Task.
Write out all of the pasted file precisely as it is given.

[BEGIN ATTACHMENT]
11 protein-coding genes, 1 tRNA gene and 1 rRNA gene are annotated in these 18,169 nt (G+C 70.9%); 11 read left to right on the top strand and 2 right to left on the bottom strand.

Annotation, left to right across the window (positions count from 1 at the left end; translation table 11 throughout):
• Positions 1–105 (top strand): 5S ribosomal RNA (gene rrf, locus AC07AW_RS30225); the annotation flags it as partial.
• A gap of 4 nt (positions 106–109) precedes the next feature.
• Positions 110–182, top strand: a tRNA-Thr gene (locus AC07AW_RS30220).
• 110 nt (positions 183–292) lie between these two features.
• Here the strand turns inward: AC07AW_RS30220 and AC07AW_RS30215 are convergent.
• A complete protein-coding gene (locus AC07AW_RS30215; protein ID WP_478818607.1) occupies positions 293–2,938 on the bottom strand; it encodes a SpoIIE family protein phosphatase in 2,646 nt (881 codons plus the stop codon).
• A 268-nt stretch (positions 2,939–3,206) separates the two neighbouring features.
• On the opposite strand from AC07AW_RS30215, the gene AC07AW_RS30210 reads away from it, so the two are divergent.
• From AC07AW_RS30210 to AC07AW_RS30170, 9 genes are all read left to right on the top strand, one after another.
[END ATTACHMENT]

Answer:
11 protein-coding genes, 1 tRNA gene and 1 rRNA gene are annotated in these 18,169 nt (G+C 70.9%); 11 read left to right on the top strand and 2 right to left on the bottom strand.

Annotation, left to right across the window (positions count from 1 at the left end; translation table 11 throughout):
• Positions 1–105 (top strand): 5S ribosomal RNA (gene rrf, locus AC07AW_RS30225); the annotation flags it as partial.
• A gap of 4 nt (positions 106–109) precedes the next feature.
• Positions 110–182, top strand: a tRNA-Thr gene (locus AC07AW_RS30220).
• 110 nt (positions 183–292) lie between these two features.
• Here the strand turns inward: AC07AW_RS30220 and AC07AW_RS30215 are convergent.
• A complete protein-coding gene (locus AC07AW_RS30215; protein ID WP_478818607.1) occupies positions 293–2,938 on the bottom strand; it encodes a SpoIIE family protein phosphatase in 2,646 nt (881 codons plus the stop codon).
• A 268-nt stretch (positions 2,939–3,206) separates the two neighbouring features.
• On the opposite strand from AC07AW_RS30215, the gene AC07AW_RS30210 reads away from it, so the two are divergent.
• From AC07AW_RS30210 to AC07AW_RS30170, 9 genes are all read left to right on the top strand, one after another.